Overworked cops

Published: August 22, 2019
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The police force in Pakistan is commonly accused of being inefficient, ill-mannered, corrupt and even criminal, without scant consideration of the force being highly overworked and hugely understaffed. As if the police should have no business with the work-life balance debate, unusually long and irregular work hours form a normal duty schedule for cops. While policemen, in general, have to put in 12 hours a day – unheard of in any other profession – most of them, especially those serving as constables, have their duty timings stretched further, and that too on a routine basis. There are even instances of policemen working round the clock, like in cases of emergencies that our country is never short of.

It goes without saying that such a taxing work schedule does affect policemen’s physical health, their mental state, and morale, besides causing many behavioural issues among them. Because of the long and uncertain duty hours, family relationships are always hard for policemen to handle. Overworked personnel cannot be expected to put in their best. It is, therefore, nearly impossible for them to deliver efficient policing. Just for a mention, private security guards are also sailing in the same boat.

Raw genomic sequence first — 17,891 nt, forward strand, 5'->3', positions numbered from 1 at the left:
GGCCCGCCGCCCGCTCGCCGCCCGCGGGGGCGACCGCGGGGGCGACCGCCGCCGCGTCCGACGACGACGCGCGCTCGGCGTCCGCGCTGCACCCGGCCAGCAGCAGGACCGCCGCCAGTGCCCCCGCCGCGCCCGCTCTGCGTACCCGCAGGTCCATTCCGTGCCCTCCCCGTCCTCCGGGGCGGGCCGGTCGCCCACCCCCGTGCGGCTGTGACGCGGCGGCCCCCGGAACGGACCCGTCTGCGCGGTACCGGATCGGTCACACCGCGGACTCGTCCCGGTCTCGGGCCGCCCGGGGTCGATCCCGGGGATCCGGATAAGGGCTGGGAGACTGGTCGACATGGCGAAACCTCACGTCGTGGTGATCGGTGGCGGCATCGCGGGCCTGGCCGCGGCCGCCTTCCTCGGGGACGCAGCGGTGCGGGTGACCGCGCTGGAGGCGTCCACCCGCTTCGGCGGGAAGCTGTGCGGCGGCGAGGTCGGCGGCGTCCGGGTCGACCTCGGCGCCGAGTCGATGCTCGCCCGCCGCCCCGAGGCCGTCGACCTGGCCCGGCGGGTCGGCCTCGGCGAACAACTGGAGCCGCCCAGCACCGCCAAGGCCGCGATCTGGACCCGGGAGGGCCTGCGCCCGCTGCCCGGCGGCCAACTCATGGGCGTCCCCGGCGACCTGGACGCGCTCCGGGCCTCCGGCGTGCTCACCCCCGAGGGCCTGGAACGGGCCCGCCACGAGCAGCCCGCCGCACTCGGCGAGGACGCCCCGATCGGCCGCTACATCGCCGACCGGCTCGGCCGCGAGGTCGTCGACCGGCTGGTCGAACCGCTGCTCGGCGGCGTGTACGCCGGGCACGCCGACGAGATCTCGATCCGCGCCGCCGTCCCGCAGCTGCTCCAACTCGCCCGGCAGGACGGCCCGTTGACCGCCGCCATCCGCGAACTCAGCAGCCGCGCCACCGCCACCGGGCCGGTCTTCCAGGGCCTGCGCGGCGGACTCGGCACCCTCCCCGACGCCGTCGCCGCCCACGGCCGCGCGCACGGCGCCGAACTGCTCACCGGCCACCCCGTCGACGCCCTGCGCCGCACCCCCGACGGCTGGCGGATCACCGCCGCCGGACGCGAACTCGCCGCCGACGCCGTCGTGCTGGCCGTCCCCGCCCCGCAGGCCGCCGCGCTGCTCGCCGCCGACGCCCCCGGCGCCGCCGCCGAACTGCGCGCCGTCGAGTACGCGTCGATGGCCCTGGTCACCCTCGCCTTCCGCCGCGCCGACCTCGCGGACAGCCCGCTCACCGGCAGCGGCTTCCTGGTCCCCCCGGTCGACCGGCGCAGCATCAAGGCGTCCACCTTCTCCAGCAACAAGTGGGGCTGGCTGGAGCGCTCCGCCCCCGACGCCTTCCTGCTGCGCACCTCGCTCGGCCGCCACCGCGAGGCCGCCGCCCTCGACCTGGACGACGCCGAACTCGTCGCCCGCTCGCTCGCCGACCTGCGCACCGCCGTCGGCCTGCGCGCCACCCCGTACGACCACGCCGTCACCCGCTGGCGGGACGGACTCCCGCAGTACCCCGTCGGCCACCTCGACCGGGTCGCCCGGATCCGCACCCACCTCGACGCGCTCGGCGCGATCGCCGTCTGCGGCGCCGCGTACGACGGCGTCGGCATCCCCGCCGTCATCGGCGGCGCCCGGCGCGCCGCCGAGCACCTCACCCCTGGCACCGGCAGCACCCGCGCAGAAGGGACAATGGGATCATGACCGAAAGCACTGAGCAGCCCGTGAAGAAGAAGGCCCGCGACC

Realising the difficulties to policemen due to long duty hours and the resulting cost that comes in the shape of bad policing, the Lahore city police chief had, a few months back, introduced an eight-hour police duty in the provincial capital of Punjab. Unfortunately though, the commendable move – which may well turn out to be a stepping stone towards police reforms – has yet to be acted upon in a proper manner, mainly for want of manpower. According to experts, the current police strength needs to be multiplied three times so as to have the rare concept materialised fully.

Anyway, the Lahore police chief’s initiative should be appreciated – and replicated wherever and however possible. That’s the least we can do for our cops who have no stipulated duty schedules and are ever on call.

Published in The Express Tribune, August 22nd, 2019.

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